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Epilepsy and Memory$
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Adam Zeman, Narinder Kapur, and Marilyn Jones-Gotman

Print publication date: 2012

Print ISBN-13: 9780199580286

Published to Oxford Scholarship Online: September 2012

DOI: 10.1093/acprof:oso/9780199580286.001.0001

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Electroconvulsive therapy for depression and autobiographical memory

Electroconvulsive therapy for depression and autobiographical memory

Chapter:
(p.244) Chapter 14 Electroconvulsive therapy for depression and autobiographical memory
Source:
Epilepsy and Memory
Author(s):

Hedvig Söderlund

Alexander Percy

Brian Levine

Publisher:
Oxford University Press
DOI:10.1093/acprof:oso/9780199580286.003.0014

Electroconvulsive therapy (ECT) is used to treat otherwise treatment-resistant depression. Despite clear mood-enhancing effects, it is associated with complaints of memory loss. This chapter outlines a brief history of ECT, its effects on the brain and on memory, and why subjective memory loss may surpass the objectively measured loss. It also presents results from an ongoing study assessing autobiographical memory following ECT using the Autobiographical Interview, which separates episodic from semantic autobiographical memory. Initial analyses suggest a disproportional impairment of episodic memory, although semantic memory to some extent is also affected. In spite of some recovery, this impairment persists three months after treatment. This research validates the subjective impairments reported by ECT patients, and supports theoretical constructs of memory that assume a behavioural and neural separation between episodic and semantic autobiographical memory.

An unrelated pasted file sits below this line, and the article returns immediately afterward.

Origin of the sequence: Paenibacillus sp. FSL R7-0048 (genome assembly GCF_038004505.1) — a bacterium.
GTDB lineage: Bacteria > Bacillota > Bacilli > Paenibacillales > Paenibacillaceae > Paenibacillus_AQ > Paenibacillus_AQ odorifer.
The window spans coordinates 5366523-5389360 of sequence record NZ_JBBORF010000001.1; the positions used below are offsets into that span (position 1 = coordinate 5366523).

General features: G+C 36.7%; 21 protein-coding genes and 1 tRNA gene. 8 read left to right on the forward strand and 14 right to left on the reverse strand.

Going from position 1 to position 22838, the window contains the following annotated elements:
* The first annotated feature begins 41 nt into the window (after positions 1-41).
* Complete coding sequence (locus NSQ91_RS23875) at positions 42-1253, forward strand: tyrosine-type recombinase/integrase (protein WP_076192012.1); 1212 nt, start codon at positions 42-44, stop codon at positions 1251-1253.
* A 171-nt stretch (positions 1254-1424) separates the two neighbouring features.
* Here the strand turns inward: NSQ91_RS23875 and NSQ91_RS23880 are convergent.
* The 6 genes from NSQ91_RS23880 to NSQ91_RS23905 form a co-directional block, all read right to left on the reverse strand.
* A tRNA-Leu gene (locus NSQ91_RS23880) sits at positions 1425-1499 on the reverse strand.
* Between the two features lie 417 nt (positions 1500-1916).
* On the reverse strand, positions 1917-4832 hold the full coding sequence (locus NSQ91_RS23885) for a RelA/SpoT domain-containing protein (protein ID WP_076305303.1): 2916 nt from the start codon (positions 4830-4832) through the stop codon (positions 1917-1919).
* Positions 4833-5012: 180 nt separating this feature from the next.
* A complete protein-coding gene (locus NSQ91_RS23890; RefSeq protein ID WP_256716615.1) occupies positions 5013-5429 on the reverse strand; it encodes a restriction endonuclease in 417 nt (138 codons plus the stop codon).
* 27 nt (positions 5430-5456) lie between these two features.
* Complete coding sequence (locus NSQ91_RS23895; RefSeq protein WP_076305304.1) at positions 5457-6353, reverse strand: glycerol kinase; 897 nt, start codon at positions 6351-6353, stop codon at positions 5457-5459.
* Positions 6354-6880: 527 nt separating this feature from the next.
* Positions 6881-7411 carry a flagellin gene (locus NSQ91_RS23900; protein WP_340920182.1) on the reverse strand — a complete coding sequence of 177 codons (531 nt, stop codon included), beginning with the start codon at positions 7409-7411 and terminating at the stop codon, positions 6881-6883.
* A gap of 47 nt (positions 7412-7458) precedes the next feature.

Keywords:   depression, treatment, memory loss, subjective memory, autobiographical memory, episodic memory, semantic memory

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